Chargers enjoy fall season during pandemic


photo contributed by Linda Gu

Freshman Linda Gu dresses up as a ghost with a friend on Sept. 27.

Chloe McGeehan, Staff Writer

With the arrival of cool weather and color-changing leaves, people look for fun activities to do while still staying safe and social distancing from others. Although most traditional festivals and events have been canceled, people have found ways to get creative and find innovative ways to enjoy the fall season.

Cox Farms, one of the most popular fall venues in the D.C. area, has canceled events, causing people to miss the fun activities they offer every autumn.

“My favorite fall activity to do with my friends is Fields of Fear,” freshman Linda Gu said. “There are so many things to do like hayrides, mazes and lots of great food to try.”

Fields of Fear is an annual event held every year at Cox Farms. After dark, the farm turns scary and offers haunted hayrides, spooky cornfield walkthroughs and frightening forest tours. Since these events aren’t happening, people are brainstorming their own fun, COVID-friendly activities to do with friends or family. According to an article on the Health website, some examples of safe activities to do are picnics, pumpkin patches, tailgating and more.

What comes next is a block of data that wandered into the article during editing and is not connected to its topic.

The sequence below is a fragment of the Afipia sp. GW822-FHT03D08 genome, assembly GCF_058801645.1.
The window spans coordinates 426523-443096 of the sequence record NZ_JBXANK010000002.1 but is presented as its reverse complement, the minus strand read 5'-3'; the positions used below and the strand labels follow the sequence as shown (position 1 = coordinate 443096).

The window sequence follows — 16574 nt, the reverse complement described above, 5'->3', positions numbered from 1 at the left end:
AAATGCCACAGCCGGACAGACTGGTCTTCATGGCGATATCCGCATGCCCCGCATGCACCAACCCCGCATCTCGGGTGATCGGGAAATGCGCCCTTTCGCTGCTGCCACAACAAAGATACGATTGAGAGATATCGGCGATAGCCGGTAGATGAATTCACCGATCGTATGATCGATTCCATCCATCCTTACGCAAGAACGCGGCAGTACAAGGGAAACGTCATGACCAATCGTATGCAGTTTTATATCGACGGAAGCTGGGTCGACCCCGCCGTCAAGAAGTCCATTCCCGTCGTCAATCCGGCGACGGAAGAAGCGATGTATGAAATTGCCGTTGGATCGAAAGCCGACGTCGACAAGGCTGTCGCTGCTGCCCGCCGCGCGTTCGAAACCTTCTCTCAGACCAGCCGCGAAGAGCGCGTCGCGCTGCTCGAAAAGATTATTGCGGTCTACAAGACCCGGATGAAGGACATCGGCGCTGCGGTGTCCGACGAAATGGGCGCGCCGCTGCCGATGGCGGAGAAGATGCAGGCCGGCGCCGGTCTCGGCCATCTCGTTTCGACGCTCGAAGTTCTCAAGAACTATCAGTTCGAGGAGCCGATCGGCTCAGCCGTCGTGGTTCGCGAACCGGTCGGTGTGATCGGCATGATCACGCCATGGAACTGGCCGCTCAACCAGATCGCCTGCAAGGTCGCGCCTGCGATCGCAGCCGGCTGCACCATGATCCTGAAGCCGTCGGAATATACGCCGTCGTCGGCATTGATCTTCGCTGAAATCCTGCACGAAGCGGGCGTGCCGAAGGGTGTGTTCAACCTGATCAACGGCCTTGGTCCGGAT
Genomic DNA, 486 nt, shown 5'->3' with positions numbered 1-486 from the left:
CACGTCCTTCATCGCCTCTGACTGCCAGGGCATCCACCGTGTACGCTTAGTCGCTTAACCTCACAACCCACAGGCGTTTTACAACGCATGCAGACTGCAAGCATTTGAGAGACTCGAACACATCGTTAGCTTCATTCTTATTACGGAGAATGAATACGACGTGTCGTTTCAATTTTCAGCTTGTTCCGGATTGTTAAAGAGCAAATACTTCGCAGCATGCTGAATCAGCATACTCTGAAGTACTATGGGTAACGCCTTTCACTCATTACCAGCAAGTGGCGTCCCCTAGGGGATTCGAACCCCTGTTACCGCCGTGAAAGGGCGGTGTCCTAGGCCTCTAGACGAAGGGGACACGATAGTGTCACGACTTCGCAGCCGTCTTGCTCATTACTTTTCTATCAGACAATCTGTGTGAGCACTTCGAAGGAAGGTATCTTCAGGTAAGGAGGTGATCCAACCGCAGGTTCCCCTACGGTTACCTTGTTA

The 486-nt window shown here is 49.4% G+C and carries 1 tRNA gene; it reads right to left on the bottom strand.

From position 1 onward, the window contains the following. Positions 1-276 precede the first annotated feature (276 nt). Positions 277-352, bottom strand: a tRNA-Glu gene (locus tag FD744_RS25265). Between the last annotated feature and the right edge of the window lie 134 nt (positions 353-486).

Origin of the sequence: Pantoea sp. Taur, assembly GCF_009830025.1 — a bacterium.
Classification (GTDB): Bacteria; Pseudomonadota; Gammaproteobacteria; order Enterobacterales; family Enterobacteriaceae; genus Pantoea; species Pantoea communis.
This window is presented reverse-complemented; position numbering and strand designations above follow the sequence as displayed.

“My friends and I want to have fall…themed picnics outside,” sophomore Enya Tiea said. 

Since the 2020 fall season won’t be full of haunted houses and other normal events, there are safe ways to relish the autumn spirit. DePaul’s Urban Farm in Vienna has a pumpkin patch that’s open from 10 a.m. to 5 p.m. daily.

“My friends and I plan on going to a pumpkin patch to have a fall photoshoot with the falling leaves,” Gu said. “We’re [also] going to buy some pumpkins and use them to make homemade pumpkin pie.”

Virginia summers can get to hot highs and winters can get to cold lows. People think that makes autumn a good season to go hiking in one of the many trails available here. Sky Meadows State Park in Delaplane is a 1,860-acre park that offers fishing, boating, trails, horses, overnight camping and more.

“You get to stay warm inside, go on walks and watch the leaves change colors,” Tiea said.